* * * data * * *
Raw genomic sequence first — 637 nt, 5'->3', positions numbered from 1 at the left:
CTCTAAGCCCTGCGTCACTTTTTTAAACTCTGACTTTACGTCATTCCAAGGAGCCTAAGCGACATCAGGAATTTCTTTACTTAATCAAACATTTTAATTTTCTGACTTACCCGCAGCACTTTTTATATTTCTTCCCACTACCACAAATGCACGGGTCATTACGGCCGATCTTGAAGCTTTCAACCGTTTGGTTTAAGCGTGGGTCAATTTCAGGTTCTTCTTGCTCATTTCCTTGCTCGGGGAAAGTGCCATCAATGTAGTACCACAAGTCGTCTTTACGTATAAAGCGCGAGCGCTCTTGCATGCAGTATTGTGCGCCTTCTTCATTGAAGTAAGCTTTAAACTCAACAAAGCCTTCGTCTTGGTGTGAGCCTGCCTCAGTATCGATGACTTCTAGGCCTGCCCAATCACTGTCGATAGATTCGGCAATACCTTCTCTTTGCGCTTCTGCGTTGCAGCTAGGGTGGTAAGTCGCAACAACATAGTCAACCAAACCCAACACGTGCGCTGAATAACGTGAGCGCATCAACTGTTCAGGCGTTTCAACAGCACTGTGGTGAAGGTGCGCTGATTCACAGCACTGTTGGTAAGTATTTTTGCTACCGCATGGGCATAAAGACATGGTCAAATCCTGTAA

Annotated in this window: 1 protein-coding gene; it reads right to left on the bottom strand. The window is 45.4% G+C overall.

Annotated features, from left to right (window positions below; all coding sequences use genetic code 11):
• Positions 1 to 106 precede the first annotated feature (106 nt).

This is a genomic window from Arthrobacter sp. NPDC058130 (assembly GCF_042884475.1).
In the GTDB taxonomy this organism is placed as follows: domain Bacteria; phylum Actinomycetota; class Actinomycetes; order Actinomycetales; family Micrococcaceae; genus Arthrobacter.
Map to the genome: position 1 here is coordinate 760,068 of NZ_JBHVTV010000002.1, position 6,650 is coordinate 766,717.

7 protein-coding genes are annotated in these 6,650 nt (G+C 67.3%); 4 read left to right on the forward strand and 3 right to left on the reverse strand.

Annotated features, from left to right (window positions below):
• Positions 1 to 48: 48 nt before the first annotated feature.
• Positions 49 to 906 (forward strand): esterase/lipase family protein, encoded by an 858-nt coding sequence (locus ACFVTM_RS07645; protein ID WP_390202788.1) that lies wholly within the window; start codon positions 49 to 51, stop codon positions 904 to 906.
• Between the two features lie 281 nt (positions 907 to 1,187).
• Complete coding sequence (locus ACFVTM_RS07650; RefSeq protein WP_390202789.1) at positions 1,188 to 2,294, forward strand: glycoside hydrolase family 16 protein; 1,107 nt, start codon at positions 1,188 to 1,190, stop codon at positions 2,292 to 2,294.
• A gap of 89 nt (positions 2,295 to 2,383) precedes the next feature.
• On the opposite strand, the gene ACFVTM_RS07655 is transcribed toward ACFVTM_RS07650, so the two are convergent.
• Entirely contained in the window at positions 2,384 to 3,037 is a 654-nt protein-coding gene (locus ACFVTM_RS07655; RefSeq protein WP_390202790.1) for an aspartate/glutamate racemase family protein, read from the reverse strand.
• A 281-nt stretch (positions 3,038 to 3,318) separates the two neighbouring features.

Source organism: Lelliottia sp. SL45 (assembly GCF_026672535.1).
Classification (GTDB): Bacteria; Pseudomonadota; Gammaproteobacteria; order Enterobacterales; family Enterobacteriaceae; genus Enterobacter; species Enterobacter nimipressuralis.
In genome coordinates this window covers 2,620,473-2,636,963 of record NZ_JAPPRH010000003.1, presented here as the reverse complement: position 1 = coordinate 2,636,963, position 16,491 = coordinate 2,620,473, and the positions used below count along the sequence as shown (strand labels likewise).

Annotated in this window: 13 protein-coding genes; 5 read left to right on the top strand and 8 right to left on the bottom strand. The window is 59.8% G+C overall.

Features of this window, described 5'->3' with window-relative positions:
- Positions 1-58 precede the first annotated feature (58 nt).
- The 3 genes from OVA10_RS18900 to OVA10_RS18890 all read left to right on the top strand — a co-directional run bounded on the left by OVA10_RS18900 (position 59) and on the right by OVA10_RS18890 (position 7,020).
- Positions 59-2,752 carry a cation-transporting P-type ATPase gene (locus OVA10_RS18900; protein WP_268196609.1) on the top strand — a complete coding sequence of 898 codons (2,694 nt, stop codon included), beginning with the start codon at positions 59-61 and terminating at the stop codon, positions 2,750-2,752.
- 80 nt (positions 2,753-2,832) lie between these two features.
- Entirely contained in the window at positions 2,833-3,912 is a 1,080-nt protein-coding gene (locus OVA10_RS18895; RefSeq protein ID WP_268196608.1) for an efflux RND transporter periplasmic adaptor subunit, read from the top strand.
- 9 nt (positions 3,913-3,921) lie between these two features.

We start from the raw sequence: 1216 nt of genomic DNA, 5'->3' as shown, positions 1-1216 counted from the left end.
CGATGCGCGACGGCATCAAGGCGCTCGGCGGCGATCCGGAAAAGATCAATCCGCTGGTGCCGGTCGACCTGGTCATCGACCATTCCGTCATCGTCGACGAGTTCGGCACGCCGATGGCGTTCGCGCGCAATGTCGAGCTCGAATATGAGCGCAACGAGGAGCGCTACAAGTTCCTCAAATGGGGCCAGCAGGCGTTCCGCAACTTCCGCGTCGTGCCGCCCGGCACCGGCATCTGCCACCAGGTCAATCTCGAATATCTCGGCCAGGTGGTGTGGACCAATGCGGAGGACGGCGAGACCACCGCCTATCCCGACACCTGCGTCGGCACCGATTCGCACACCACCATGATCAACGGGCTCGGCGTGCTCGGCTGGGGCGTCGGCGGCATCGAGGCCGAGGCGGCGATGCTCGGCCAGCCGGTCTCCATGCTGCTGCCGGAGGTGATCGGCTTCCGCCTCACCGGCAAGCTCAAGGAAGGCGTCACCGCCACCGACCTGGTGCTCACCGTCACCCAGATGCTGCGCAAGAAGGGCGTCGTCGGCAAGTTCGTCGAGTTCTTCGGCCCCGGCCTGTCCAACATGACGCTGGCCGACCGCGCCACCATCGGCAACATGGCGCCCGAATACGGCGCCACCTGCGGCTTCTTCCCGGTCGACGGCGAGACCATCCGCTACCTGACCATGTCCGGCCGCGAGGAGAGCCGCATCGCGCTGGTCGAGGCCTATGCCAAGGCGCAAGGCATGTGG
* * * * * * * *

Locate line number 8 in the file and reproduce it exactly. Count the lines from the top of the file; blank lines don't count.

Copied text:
Map to the genome: position 1 here is coordinate 760,068 of NZ_JBHVTV010000002.1, position 6,650 is coordinate 766,717.